Jakarta (AsiaNews) - A woman is dead, three people are slightly injured and dozens more fainted during yesterday's attack against the Indonesian consulate in Jeddah, Saudi Arabia, closed by local authorities for security reasons.
In recent days, thousands of Indonesian migrant workers had camped inside the building, waiting to regularise their position and get the necessary permits to avoid expulsion. However, the slow pace of operations and excessive red tape proved too much for many immigrants who went on a rampage, throwing stones and other objects and setting partitions and walls on fire.
For the first time in its history, an Indonesian diplomatic mission has been the object of violence, something that has caused dismay and concern at home, but did not surprise those who know the inner workings and shortcomings of Indonesia's bureaucracy, notorious for its corruption, bribes and favours, for passport applications or other documents, both at home and abroad.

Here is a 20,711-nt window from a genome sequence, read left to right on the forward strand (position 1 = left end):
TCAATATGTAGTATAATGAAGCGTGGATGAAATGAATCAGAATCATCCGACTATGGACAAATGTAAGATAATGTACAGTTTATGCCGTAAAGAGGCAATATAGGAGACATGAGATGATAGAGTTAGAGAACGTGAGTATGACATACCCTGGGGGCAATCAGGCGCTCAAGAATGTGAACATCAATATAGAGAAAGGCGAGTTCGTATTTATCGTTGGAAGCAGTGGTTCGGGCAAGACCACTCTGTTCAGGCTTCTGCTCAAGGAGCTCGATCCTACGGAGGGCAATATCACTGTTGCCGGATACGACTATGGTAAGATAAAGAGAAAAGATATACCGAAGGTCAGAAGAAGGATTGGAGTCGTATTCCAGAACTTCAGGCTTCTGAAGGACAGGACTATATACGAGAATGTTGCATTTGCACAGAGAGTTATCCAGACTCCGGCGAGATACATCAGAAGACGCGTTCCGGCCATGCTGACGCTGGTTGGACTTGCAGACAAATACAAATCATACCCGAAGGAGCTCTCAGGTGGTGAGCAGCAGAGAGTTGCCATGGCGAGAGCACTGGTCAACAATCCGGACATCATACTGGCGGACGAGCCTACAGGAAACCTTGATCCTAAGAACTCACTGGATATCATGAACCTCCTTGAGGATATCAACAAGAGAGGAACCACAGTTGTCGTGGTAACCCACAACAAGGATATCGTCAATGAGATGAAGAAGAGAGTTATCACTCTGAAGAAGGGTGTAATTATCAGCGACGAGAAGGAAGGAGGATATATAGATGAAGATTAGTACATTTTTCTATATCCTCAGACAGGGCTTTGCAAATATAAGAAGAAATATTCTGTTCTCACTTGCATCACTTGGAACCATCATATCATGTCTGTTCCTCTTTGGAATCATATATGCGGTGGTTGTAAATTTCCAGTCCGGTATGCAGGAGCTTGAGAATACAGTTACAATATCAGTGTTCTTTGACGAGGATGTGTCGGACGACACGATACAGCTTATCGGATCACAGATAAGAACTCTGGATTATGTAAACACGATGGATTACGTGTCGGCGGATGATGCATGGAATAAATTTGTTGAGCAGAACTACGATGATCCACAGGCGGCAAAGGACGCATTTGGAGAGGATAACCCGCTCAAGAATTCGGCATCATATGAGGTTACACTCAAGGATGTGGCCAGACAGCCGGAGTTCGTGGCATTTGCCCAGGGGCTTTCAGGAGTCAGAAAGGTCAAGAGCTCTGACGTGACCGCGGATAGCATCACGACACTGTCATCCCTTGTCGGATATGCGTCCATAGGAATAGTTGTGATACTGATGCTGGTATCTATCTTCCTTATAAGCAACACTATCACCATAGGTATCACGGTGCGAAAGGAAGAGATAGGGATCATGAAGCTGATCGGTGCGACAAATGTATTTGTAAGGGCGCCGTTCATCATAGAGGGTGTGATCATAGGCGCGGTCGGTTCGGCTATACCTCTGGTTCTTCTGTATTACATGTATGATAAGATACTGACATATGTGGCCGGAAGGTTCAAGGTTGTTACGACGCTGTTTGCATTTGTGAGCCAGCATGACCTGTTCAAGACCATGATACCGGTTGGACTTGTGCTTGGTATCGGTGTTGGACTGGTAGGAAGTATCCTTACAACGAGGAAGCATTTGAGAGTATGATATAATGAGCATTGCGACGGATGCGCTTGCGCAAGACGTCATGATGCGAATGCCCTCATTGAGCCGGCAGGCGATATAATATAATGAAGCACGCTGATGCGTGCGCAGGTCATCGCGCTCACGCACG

The situation has worsened in Indonesian diplomatic offices in Saudi Arabia, because of Saudi crackdown on migrant workers. Since 1 April, at least 180,000 illegal workers (380,000 since the start of the year) have left the country, taking advantage of a special "immunity" that allows them to leave the country without the payment of a penalty.
When violence broke out, some 12,000 people were waiting at the consulate to fill out the paperwork to get a residence permit after the Saudi government set a 3 July deadline for applicants.
The looming deadline prompted workers to storm the building, which could not contain such a large crowd. Heat, lack of water and ventilation did the rest, causing some people to faint and others to protest until some revolted.
The question of residence permits is part of a bigger picture, which touches the lives of Indonesian citizens across the Middle East, Malaysia, Singapore, Taiwan, Hong Kong and Japan, where they are appreciated for the quality of their work and their "low-cost" but where they are also victims of abuse and violence.
The issue of migrant workers has repeatedly caused tensions between Jakarta and Riyadh as well as Indonesia and Malaysia. The beheading of Ruyati Binti Satubi Saruna in 2011 and more recent cases of abuse, sexual violence and violations of Saudi Arabia's immigration law have exacerbated the problem.